BERMAN: Well, step one would be a step that they haven't taken in a long, long time. So before you get to step two, you got to get to step one. And, Alice, this legislation, again, isn't controversial. I mean, this is introduced by John Cornyn. It has broad base support is just to make sure that things that are found are reported, specifically having to do with domestic abuse. Now, the military, you know, discharges and alike, and then bump stocks which Lynn brings up, isn't part of this legislation, but this is low hanging fruit. There are things that you can easily, easily get majorities on, Alice, if there is a will. Is there now a will?

ALICE STEWART, CNN POLITICAL COMMENTATOR: There has to be. There has to be a will and they have to find a way to make it happen. We started the conversation about bump stocks after Las Vegas. And it died on the vine. We haven't had any follow-up on that. In this case, we cannot do that. They're not going to get away with just having the conversation without following through.

The president has made it quite clear while I'm encouraged to see that his spokesperson has come out and said that they will have a conversation on background checks. What we've heard from the president himself, is a bigger picture. Many factors go into play, including mental illness and how we go about identifying mental illness and following up with treatment.

What I believe will happen out of this, we'll look at all of the factors that go into a lot of these mass shootings, whether it is background checks, whether it is waiting periods, whether it is mental illness, we need to sit down, look at all of the factors and find out what we can all agree on, one issue at a time, and what we can use and pass not just talk about it, but actually enact legislation that will help to put an end to these. And I think background is part of the conversation, mental illness, as well as other issues, without making angry the Second Amendment right supporters, but there's something has to be done. We're not going to get away with just talk this time.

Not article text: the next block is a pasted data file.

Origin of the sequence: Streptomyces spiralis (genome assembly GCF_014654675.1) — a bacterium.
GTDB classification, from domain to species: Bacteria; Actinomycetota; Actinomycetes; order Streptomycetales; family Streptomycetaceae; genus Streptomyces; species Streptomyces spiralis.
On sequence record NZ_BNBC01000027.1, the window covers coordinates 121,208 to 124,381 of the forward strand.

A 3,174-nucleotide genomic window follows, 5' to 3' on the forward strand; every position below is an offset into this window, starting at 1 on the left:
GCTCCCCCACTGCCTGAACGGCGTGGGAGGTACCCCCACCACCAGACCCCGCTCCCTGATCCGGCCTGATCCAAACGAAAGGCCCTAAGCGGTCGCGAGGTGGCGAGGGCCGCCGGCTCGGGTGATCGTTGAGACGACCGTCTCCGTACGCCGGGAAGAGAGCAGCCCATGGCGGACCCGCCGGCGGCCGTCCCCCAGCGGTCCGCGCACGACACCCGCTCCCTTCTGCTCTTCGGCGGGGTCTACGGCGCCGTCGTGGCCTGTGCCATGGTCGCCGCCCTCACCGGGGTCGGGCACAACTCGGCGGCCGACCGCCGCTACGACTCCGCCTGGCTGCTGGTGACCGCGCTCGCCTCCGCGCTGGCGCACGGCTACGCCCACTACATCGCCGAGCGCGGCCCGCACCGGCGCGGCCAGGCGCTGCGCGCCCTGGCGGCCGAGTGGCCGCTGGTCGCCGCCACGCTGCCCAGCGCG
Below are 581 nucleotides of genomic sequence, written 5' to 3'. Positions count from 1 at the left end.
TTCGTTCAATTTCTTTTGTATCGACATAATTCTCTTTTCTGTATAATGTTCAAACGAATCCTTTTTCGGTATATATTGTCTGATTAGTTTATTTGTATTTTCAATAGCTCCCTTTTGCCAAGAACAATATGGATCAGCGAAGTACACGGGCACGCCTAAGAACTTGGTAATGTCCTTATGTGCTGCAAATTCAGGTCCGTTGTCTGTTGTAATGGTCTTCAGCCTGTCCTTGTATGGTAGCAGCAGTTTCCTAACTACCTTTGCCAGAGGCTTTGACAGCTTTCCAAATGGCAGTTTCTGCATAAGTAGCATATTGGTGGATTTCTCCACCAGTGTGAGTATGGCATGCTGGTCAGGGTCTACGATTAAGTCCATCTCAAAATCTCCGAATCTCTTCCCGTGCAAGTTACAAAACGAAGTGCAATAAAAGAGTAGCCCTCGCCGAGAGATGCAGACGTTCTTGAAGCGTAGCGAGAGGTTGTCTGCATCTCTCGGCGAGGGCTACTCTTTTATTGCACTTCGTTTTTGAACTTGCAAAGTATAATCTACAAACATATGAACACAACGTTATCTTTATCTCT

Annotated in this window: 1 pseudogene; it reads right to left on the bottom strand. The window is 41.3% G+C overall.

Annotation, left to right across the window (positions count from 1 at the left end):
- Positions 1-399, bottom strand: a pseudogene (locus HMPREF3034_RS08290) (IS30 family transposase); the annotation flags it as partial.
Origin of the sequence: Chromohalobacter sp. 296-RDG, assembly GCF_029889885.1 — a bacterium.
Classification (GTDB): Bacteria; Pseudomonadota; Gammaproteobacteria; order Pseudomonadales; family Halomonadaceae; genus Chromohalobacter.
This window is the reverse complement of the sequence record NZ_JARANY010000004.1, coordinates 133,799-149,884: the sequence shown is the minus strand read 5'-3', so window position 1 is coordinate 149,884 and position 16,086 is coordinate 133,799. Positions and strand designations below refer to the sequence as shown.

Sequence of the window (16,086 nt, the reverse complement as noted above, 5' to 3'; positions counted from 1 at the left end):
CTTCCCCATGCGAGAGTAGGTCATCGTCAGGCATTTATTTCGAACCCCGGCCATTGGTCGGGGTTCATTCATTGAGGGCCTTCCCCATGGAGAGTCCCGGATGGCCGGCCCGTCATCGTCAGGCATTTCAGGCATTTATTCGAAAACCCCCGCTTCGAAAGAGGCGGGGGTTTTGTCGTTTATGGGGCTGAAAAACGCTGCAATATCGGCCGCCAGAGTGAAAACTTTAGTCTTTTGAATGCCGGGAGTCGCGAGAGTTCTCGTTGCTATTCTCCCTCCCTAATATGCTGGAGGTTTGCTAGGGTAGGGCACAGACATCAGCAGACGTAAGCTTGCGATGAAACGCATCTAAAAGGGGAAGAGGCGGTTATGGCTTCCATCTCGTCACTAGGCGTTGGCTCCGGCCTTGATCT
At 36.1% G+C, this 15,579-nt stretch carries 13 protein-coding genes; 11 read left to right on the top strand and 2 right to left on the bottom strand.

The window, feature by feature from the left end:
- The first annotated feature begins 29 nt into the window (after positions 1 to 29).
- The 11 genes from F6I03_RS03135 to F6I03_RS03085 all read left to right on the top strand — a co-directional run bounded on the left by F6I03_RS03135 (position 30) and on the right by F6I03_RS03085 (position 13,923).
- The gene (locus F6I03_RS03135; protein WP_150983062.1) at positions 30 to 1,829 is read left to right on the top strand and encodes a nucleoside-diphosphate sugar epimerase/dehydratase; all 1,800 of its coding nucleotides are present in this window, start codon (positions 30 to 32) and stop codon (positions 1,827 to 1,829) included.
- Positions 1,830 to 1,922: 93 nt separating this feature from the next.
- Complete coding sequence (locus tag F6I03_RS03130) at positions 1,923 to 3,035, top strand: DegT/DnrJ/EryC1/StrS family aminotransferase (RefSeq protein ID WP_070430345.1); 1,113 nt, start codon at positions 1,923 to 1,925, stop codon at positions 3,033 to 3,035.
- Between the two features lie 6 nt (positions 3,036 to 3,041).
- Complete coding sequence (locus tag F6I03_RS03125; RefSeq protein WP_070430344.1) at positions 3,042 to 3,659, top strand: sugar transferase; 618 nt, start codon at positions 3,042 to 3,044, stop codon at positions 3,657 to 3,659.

BERMAN: Symone, the students, from the school, in Parkland, Florida, the students who have been so eloquent and so vocal, who are now sponsoring this march on Washington on March 24th. Have they changed the nature of this discussion? Have they created an imperative now to do something? Have they made it impossible to ignore?

SYMONE SANDERS, CNN POLITICAL COMMENTATOR: I think they have created an imperative that something has to be done. Furthermore, look, John, institutions have never brought us the change that we would like to see in this world on their own. They have always been pushed.

And so, I'm actually not confident that Congress is going to do what they need to do. And you know cahoots with this White House without being pushed and backed into a corner. And that's what these young students from Parkland, Florida, are going to do.

[10:10:02] So they're not just marching on Washington. They are walking out of school. They are organizing, and they will not be silent. And I think these young people are the young folks that are going to finally push Congress over the edge and back them into a corner and cause them to give us some legislative relief when it comes to guns. Nobody is talking about taking away Second Amendment rights. It is a freaking amendment in the -- it is an amendment in the Constitution. No one is talking about changing that.

But what we are talking about doing is making our schools safer, our streets safer and, again, over 90 percent of Americans support comprehensive universal background checks. Semi-automatic weapons are weapons of war. They do not believe in the streets of our cities. These are common sense things that Congress can't get through their heads, so young people are going to be the ones to push this change forward. These are the radical revolutionaries that we need. These are the young folks we have been waiting for.